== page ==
Nicholas Phan: It’s been about 10 years since my first album of music by Benjamin Britten was released, to great acclaim. To this day, not one opera company in the world anywhere has offered me a role in a fully-staged Britten opera. When I see these productions or these cast lists, I still see white people singing these roles. I don’t say that from a place of having a chip on my shoulder; it’s just an observation. I know it, I see it. And I think to myself: Implicit bias is playing itself out in the casting process. That’s the only way I can make sense of it.
Hyeyung Yoon: I’ve been trying to create my own multicultural, multiethnic spaces which welcome different kinds of cultures and lifestyles, and be a safe space for audiences and for all artists. It has been taking me a long time to envision what the space could actually look like, because I don’t have experience with it. I think most people don’t. They are very rarely in truly multicultural spaces. [When they’ve happened] they’ve felt really different from those spaces that I’ve been navigating during my time in the United States.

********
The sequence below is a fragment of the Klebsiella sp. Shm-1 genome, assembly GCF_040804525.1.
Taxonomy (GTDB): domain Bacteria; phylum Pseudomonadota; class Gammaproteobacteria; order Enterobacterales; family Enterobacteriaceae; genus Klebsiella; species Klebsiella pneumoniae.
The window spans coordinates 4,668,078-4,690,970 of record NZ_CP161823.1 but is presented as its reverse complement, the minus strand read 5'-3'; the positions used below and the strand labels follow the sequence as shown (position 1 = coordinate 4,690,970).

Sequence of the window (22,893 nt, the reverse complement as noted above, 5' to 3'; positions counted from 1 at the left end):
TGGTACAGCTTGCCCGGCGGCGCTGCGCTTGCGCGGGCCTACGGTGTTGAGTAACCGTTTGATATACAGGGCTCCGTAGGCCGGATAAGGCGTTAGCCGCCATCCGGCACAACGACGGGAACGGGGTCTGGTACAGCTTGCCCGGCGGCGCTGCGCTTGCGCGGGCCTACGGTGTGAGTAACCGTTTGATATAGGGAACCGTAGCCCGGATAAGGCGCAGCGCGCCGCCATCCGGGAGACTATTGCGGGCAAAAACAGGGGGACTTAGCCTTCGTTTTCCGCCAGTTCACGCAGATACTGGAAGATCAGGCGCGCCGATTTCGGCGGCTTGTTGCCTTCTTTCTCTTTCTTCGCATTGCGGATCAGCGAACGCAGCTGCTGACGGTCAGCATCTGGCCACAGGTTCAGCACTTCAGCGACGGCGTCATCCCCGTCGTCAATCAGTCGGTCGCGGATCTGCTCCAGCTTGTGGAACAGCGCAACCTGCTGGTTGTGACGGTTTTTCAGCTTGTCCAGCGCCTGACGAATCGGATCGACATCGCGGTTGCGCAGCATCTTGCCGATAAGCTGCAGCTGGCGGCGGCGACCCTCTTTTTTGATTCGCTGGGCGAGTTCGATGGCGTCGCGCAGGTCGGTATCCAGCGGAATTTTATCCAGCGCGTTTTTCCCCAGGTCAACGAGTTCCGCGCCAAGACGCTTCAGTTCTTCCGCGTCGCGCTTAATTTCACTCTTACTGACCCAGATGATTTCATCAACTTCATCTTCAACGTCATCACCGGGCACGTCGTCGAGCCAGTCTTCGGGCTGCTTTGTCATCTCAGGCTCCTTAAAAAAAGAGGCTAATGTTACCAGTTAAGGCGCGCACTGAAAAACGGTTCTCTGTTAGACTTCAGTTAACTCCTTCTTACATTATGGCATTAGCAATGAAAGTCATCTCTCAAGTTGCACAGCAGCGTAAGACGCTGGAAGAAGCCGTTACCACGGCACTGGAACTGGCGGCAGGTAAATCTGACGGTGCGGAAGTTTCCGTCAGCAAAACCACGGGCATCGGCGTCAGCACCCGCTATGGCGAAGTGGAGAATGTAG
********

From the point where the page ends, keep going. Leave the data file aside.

IV. Building Home
Hyeonjun-Jo: The stereotypes are terrible. But they create a certain motivation, too. You practice more, because you want to show just how well you can play.
Hyeonjun-Jo, 26, is currently completing his Master’s degree in piano performance at the Mozarteum in Salzburg, Austria. He grew up in Seoul, Korea, and moved to Salzburg at the age of 14.
Nicholas Phan: I’m hearing people use the term “race-conscious casting” these days. There’s something to me that’s appealing about that: Let’s be real about the implicit biases that we hold because everybody has them, and let’s be conscious of those as we make our decisions. Casting an opera, in general, is not an easy process. This idea that we’re not capable of hard work or of a challenging task is ridiculous. Opera is filled with smart people who do amazing things on a daily basis. Adding one more to the list should just be par for the course.
Vivian Fung: When I left school, I was trying to grapple with everything, and I didn’t quite fit in anywhere. I seemed quite lost. I had all this training—yet what to do with all that training? It’s not until I started traveling that I realized that there is another world out there. For me, trips, especially to Bali, where I was the only person reading written notation, opened me up to different kinds of music. It was healing, not only on the intellectual level, but also on those spiritual and musical levels.
Hyeyung Yoon: In Korean, there’s a word called gohyang. It means your homeland, your hometown. Korea will always be my gohyang. But I have claimed the United States as my home now. This is where I work, this is where I live, this is where I have my family. It’s not a perfect place. There is a lot of structural racism; even after I immigrated to the United States at the age of seven, I could immediately tell that something was not right with the structure. But it’s the place that I have chosen as my home. I’m committed to making it a place where I can feel like I can belong. ¶